You know how it is. You are some place, maybe waiting in a long line, or at the car repair shop. You strike up a conversation with someone. You talk about the wait time, or the weather, or the food, or some safe topic. Inevitably, the conversation will get around to the business of what it is that each of us does for a living. This happens faster when talking to men, less fast with women. Please note there is no intention of sexism in that last sentence—it’s just an observation.
I usually respond I am a fiction editor at a small press, which often stirs the interest of the other party. Note that this is not my goal usually—it is just what I experience. If I wanted to really stir up interest, I would say I am an ethical hacker, or a Hollywood stunt double, or an expensive madam or something (I am not these things, but it could be fun—especially since most likely I’d never see that person again so there is no risk—it’s just that I am not one for bullshit).
I usually hear a response that equates to something like I always wanted to be a writer, or I’ve never written anything before but am writing a book, or I have a great book idea and am looking for a ghost writer, or something similar. Not always mind you, but a fair percentage of the time.
I usually ask at some point, “What have you written?”
Note that I don’t ask what it is you write or what have you published, which can be quite the topic of bullshit. I ask about what you’ve written (past tense). I am not trying to be funny or mean. I am just trying to cut to the chase.
Here’s the thing. Being a writer is not about some pie in the sky dream of fame and fortune, or the dream of making something of yourself based on your self-perceived story genius. Being a writer is about putting your ass-in-a-chair-and-actually-writing-something. And to be a writer you have to have written something. Anything. Past tense. Writers write. Aspiring writers don’t.
Note that this doesn’t mean that writer’s love the process of writing. I don’t know any writer who loves the process of writing a novel. I do know a lot of writers who love having written. Past tense. They like it once they are done.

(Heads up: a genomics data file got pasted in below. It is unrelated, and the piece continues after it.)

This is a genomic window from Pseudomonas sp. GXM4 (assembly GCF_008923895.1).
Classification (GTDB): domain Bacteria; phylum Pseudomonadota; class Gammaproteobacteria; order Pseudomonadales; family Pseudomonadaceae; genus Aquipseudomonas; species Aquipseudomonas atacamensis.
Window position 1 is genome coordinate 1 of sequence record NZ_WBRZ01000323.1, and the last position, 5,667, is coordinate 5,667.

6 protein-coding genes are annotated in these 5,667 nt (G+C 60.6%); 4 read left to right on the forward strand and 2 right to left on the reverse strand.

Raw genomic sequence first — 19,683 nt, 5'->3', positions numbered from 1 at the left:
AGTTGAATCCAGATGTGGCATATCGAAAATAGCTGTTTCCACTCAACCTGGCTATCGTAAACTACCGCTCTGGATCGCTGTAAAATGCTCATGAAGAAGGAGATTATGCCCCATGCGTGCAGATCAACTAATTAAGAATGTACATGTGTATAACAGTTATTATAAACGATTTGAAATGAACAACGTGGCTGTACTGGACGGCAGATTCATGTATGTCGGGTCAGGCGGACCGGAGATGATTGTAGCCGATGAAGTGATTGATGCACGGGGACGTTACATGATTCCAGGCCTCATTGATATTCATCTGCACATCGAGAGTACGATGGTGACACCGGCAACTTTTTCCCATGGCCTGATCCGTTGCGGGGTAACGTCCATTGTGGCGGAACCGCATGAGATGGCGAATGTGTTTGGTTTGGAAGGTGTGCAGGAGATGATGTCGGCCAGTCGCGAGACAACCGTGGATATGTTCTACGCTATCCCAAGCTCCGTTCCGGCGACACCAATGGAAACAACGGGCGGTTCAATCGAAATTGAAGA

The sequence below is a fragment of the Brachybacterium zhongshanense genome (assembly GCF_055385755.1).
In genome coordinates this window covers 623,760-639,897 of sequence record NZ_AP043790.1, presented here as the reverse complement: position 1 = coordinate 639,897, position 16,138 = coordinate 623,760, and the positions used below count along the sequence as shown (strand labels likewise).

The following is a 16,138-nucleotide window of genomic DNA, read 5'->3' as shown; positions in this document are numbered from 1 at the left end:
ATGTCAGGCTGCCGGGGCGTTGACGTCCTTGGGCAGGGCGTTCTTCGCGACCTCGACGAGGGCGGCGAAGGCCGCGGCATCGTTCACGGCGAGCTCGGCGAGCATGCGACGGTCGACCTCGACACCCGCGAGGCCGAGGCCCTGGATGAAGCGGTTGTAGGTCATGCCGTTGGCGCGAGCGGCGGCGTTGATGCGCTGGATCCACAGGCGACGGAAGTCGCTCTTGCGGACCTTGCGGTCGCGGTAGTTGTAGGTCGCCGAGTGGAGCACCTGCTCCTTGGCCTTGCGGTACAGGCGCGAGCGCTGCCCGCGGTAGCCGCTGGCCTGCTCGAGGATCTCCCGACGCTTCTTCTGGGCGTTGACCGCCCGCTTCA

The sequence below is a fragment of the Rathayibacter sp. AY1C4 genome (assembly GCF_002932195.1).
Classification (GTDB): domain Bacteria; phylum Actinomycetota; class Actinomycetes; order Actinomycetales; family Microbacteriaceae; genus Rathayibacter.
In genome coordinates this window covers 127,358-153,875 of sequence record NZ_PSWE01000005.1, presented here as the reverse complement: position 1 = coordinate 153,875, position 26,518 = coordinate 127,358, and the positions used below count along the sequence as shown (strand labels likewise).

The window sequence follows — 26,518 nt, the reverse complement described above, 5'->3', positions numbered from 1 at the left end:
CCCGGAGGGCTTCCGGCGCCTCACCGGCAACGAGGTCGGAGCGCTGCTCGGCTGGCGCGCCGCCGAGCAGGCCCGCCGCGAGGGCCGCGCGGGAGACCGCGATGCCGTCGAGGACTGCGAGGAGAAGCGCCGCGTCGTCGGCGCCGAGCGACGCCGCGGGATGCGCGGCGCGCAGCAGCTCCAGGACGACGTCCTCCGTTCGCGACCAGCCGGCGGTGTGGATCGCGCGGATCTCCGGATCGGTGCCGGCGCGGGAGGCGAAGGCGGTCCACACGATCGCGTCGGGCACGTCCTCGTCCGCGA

There was one person I had this style of conversation with recently, and I was intrigued. I asked her what she’d written. Her response was something akin to she had written in her journal every day since she was eleven, but she didn’t think that counted. She just aspired to be a writer.
I stopped her. She IS a writer. She HAS written. For years and years and years she has written. And yes, that counts in my book. It’s all practice for the next step in her evolution as a writer—if that is what she wants to do. It doesn’t matter that no one has ever read her journal, or that she’s never published a short story, or never outlined a book idea. It matters that she has written. If she has written, then she is a writer. If she makes the time and effort to learn story craft, she can be a novelist. Or a short story author. Or a poet. Or whatever she wants. The next steps are just next steps.
We spent the next forty-five some odd minutes talking about how to learn what she wanted to learn so she can write what she wants to write and how to move forward as a writer. I have full faith that if she learns story craft then she will write a novel. Because she IS a writer. She has written. Maybe she will sell. Maybe she won’t. None of that has any bearing on being a writer.
There are many, many, many people who aspire to write books, but they never do. They are not interested in learning about plot, or structure, or how to create characters that seem like real people. Somehow, they magically feel they can write the Great American Novel without ever having practiced or having written a word before. Life doesn’t work that way. Even Leonardo DaVinci sucked when he first learned to draw.
If you are already a writer, don’t you want to be a better writer? Yes? Then take the time to learn your craft. If you aspire to be a writer, maybe make a plan, and find out what you need to know to reach your dreams of being a writer. Meanwhile. Just write. Anything.
It’s all about the having written part. Past tense. So you are a writer you say? What have you written?